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Tax Season is Here: Is Your Return Secure?


Tax season is almost here! Are you ready to file? While preparing all the necessary documents and getting your ducks in a row can be time-consuming enough, it’s not the only downside of doing taxes. Did you know that cybercriminals also take this opportunity to increase their identity theft and fraud activities?

Whether they’re pretending to be from the IRS to you, or pretending to be you to the IRS, you can expect scammers to come out of the woodwork in the coming months, trying to compromise you this tax season.

What to Look Out For

From spam calls you can clock in a second to more conniving schemes, you need to tread carefully as tax fraud can do you serious damage. If they’re asking for money or access to confidential personal information that would gain them access to your bank account, you need to tread carefully.

What kinds of schemes do threat actors run during this time of year?

  1. W-2 form theft, commonly executed against accounting and managerial departments

  2. Vishing scams in which bad actors call pretending to be from the government demanding a fine or personal information like your Social Security

  3. False tax preparation sites that claim to help you file, then steal personal information

  4. Phishing scams insisting you click a link to complete tax forms, which then download malware when opened

So what exactly are criminals doing once they steal this information? They’ll often use your name and Social Security number to file fake income tax returns and receive your refund check. Identity theft can then lead to a series of other financial crimes.

What You Can Do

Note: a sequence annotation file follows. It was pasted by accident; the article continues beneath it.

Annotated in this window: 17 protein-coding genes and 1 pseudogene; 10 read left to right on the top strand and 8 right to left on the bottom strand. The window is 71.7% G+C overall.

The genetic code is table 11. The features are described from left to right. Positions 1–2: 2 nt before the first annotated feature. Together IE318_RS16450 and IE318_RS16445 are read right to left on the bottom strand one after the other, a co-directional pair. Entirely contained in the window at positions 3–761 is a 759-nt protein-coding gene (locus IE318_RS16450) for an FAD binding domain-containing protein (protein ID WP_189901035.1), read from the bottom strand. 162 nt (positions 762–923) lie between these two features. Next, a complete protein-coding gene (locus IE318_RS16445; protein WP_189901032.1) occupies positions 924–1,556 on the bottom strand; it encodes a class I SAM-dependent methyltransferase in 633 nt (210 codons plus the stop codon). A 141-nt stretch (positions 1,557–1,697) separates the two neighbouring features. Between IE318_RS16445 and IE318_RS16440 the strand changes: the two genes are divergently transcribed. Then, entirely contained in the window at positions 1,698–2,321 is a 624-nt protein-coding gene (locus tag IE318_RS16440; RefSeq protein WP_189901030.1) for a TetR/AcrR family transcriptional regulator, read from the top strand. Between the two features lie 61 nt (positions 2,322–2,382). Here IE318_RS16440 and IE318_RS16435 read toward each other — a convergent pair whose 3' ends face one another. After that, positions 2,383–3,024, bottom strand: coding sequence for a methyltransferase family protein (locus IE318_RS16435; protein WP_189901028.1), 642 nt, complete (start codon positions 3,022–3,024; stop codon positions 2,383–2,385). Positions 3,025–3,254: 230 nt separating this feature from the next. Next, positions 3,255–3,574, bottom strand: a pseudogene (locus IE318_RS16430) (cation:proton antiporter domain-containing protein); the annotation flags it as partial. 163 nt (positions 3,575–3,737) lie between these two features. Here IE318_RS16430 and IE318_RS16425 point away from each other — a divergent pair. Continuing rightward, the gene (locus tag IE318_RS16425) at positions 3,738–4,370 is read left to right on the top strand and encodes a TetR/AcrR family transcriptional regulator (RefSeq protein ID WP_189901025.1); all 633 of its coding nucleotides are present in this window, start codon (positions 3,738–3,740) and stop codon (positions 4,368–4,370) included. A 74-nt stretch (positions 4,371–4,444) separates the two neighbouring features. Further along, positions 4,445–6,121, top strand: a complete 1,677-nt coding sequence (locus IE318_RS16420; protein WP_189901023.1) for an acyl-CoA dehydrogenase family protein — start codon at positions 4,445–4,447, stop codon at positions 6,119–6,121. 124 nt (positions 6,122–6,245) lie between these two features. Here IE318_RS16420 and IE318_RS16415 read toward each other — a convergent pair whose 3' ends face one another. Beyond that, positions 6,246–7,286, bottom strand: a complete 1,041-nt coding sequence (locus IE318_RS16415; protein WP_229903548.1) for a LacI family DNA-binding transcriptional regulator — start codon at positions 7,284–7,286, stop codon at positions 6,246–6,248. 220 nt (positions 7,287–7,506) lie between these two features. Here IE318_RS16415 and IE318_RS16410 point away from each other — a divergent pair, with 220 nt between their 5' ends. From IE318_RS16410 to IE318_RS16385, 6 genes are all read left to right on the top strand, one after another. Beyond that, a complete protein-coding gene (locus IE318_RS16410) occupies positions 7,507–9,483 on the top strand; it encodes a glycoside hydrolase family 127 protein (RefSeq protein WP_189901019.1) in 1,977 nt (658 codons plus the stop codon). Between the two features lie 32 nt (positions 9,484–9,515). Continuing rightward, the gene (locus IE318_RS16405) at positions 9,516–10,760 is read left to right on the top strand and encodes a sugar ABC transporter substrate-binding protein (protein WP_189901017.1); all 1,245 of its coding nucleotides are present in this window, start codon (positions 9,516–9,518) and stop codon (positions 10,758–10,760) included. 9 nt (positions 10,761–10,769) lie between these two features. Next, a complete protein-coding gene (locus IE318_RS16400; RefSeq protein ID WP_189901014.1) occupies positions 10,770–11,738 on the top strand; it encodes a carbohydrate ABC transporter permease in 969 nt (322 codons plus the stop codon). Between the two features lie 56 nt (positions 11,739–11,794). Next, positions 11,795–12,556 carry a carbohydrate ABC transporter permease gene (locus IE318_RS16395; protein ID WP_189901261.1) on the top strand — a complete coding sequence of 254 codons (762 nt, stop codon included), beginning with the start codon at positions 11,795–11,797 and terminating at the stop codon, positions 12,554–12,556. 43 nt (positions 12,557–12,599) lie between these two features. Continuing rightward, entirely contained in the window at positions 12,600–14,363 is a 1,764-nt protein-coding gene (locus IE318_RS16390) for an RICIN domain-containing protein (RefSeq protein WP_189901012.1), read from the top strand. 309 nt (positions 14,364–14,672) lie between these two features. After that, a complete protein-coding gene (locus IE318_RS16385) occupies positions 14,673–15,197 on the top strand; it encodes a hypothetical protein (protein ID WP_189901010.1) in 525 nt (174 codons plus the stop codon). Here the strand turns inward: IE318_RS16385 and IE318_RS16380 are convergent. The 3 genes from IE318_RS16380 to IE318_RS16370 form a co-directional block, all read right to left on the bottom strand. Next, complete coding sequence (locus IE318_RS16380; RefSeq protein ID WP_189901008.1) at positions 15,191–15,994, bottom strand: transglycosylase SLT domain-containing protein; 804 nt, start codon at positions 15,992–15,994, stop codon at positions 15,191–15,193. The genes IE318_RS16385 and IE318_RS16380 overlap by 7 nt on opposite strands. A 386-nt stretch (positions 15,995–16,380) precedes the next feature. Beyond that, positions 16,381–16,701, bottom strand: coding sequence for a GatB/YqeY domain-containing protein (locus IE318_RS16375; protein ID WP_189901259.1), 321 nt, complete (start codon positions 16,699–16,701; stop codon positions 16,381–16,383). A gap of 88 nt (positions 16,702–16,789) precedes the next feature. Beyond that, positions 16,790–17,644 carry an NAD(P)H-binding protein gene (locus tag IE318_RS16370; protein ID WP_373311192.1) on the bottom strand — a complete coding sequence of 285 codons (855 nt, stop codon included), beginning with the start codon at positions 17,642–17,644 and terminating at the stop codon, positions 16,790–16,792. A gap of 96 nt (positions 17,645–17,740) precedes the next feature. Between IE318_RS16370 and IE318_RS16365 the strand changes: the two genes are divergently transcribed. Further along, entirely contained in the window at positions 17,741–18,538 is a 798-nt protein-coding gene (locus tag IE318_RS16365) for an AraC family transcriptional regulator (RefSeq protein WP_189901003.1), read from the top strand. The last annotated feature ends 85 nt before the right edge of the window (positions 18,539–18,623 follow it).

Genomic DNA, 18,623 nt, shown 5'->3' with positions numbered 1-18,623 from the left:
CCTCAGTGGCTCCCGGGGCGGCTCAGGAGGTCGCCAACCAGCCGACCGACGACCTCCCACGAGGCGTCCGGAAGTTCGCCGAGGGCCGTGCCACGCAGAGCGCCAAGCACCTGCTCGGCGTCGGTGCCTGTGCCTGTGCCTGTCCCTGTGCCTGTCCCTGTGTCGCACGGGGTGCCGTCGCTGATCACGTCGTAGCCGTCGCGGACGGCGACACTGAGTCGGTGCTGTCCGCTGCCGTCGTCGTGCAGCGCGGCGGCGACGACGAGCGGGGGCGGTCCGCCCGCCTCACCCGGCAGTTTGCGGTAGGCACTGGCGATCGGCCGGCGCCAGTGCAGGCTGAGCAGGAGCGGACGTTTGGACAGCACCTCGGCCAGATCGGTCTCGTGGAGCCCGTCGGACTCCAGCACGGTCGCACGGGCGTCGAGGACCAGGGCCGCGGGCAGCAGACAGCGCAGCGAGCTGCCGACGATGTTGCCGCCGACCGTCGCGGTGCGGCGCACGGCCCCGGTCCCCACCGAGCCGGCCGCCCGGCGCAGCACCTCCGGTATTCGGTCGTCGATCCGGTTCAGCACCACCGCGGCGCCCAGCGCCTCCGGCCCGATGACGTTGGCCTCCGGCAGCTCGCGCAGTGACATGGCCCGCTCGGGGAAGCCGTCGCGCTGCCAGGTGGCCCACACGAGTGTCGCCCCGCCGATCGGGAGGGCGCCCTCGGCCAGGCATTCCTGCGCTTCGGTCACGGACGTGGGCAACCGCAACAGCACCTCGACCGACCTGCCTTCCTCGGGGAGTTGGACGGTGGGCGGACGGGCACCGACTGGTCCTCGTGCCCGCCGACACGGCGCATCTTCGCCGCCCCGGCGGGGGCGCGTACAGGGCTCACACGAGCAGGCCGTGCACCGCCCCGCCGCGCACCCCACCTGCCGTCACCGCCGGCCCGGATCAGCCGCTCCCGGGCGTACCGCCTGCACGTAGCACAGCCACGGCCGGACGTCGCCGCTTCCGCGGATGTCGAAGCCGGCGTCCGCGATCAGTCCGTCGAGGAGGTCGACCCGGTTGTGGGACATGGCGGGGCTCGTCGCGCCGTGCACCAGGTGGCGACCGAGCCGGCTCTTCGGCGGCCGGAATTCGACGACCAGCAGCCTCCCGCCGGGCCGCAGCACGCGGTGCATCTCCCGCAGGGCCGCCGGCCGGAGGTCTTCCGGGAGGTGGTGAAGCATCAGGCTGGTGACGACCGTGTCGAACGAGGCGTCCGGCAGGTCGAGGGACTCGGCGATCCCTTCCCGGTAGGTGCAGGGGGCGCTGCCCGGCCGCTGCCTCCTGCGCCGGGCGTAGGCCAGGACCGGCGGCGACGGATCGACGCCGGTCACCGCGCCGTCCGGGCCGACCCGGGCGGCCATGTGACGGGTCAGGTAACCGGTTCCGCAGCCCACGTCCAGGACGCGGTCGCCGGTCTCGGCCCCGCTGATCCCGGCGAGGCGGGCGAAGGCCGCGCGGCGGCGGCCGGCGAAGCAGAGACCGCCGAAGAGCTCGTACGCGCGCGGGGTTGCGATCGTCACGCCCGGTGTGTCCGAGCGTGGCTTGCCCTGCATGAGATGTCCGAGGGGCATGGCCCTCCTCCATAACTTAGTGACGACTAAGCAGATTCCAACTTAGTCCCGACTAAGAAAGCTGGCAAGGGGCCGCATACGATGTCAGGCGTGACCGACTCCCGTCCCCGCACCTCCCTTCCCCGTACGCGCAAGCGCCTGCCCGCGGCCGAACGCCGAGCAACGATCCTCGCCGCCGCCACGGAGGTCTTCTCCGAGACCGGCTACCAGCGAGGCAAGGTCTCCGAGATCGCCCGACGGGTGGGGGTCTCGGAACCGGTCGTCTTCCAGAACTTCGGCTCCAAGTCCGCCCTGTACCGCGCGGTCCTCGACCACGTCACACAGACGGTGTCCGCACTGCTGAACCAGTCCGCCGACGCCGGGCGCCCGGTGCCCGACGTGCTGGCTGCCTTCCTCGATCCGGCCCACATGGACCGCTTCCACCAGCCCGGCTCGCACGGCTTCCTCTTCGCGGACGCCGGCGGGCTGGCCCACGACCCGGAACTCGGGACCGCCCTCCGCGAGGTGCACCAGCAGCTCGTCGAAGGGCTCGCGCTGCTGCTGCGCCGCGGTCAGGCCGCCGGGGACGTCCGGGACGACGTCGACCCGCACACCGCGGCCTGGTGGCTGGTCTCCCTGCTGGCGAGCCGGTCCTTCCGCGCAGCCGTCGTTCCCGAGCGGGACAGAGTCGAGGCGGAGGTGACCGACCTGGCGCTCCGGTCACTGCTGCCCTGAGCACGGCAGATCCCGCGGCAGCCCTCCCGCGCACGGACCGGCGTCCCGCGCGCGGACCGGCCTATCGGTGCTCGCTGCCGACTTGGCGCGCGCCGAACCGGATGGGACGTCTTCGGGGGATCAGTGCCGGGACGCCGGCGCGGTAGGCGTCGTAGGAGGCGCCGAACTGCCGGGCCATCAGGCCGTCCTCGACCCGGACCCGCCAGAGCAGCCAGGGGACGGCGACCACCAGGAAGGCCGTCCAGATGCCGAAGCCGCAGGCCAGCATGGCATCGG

Learning how to protect yourself against tax scams matters. In 2020, the IRS reported $2.3B in tax fraud. The confusing nature of tax season can be made more stressful by concerns about threat actors. Protect yourself from tax-related scams with some of the following tips:

  1. Don’t give your Social Security number or employee ID over the phone

  2. Do not send money to solicitors without verifying the demand on encrypted government websites

  3. Enable multi-factor authentication on your accounts

  4. Use strong, complex passwords like those provided by secure password managers

  5. Download and update your antivirus software

  6. Protect your network with a secured VPN

The IRS automatically provides some of these protections on their website, for example, using a PIN to verify your identity when you’re filing electronically. Secure sites dedicated to helping you file usually have similar measures in place to protect your identity and personal information, and should be protected with an HTTPS:// at the beginning of the URL to verify that it’s secure.

If you suspect you’ve been compromised, report it to your state tax office and the IRS immediately. To avoid mistakes and missteps, consider using a third party company that helps you file seamlessly. You may be familiar with H&R Block, Turbotax, TaxAct or Credit Karma Tax. These services and others like them walk you through it and protect you from worrying which outside communications may be genuine.


Cybercriminals will steal hundreds if not thousands of dollars on your tax returns if they have the opportunity. Beware unsolicited calls for your social, emails asking for info verification, and other suspicious activity that you believe may be an attempt to mess with your taxes this year. Otherwise you could win up shorted on money and in long conversation with the IRS.

Before the filing deadline this April, take these steps into consideration whether you’re sending your return in online or by mail. Fraudsters may still reach out to contact you, pretending to need additional verification or for you to resend some information. When in doubt, it’s best to stay cautious when identity theft is on the line.


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